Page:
Stupid Photoshop tricks #1 – hold your own photo

There are heaps of creative things you can do with your images in Photoshop and one I think totally rocks is a collage technique that turns your photo into a photo of itself. If you’re totally confused, check out the image – you’ll see a hand holding up what appears to be a Polaroid image in front of a scene – the Polaroid image itself shows part of the background scene and it’s all done in Photoshop – here’s how:

Tree photo

To create this image you will need a photo with an interesting subject. I’ve used a spring landscape.

Photo of your hand

You will also need a photo of your hand held as if you are holding a photo in it. Take the photo of your hand with your point and shoot camera held in one hand and your other hand stretched out in front of you. You may need to use macro mode to ensure that the hand is in focus and not the scene behind. The ideal setup for photographing your hand is with a road or carpark as the background – the contrast between your skin and the road will make it easy to select around your hand.

While you can create your own faux Polaroid image, there is a good one you can download from

Open the photo of your hand, the landscape and the Polaroid image in Photoshop. Crop the hand to remove excess background.

Select around the edge of the Polaroid image and remove its excess background so you have only the image itself.

Drag the background layer from the Polaroid image and the hand image into the landscape image. Each element will appear on its own layer.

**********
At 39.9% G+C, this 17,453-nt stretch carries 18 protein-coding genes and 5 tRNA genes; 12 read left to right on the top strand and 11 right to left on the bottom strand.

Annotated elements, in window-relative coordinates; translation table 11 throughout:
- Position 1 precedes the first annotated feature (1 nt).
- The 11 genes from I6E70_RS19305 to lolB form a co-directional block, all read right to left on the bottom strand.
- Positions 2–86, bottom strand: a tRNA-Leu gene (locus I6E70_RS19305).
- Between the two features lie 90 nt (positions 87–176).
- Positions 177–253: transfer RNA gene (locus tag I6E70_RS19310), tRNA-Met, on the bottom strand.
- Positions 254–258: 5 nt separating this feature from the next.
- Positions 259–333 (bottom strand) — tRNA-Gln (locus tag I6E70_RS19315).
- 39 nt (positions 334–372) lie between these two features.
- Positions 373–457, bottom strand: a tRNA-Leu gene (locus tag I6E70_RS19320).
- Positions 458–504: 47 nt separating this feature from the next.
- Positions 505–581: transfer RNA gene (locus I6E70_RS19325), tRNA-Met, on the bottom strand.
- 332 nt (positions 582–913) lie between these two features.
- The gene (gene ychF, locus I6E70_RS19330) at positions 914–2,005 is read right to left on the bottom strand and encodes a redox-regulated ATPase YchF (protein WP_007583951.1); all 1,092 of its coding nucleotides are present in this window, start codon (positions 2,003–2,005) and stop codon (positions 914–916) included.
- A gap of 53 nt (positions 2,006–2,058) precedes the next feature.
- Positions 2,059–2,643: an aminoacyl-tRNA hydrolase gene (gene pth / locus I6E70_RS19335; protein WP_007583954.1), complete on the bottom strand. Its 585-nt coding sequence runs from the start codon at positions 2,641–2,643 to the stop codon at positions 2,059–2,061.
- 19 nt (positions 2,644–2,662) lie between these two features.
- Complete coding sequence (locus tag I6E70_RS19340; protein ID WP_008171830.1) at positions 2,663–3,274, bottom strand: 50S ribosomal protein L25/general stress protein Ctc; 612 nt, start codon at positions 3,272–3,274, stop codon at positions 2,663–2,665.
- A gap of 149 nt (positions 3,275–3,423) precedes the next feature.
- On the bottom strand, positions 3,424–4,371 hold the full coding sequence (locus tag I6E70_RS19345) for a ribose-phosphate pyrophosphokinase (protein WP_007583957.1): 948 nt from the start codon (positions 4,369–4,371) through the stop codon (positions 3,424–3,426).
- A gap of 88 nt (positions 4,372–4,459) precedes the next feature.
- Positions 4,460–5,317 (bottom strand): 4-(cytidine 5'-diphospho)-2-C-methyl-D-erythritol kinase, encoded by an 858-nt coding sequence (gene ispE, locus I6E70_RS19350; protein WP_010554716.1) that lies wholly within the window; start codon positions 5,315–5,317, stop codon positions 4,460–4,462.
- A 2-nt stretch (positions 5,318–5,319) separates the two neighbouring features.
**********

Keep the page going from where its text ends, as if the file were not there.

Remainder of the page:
Use a mask for the hand

Drag the hand to the top of the layer stack and hide the other two layers. Use your favourite section tool to select around the hand and add a layer mask by clicking the Add Layer Mask icon at the foot of the Layer palette (use Alt + Add Layer Mask if you selected the background rather than the hand). Using a layer mask makes it easier later on to remove parts of the hand so the Polaroid will look like it is held in your hand.

Fit Polaroid shape in the hand photo

To transform the Polaroid image so it is the correct size, Ctrl + click on its layer thumbnail and select the Move tool. Press Ctrl + T to select the free transform tool and then Ctrl + 0 (zero), to scale the image so that you can see its sizing handles. Drag the Polaroid into the approximate position it should appear in the image and size it to suit. It should appear partially covered by the hand.

Add your photo to the Polaroid shape

Make a selection around the inside of the Polaroid image and delete it or add a mask to hide it. Select the background layer and hide the two top layers. Move the selection over the underlying image – choose Select > Transform Selection and resize it in proportion if desired.

Resize to fit

Choose Edit > Copy to copy the selection onto the clipboard, then Edit > Paste to paste it into a new layer, size it to fit the hole in the layer above. Brighten this layer if desired. Select this layer and the Polaroid image by Shift + clicking on each of them and choose Layer > Link Layers. Rotate the Polaroid slightly.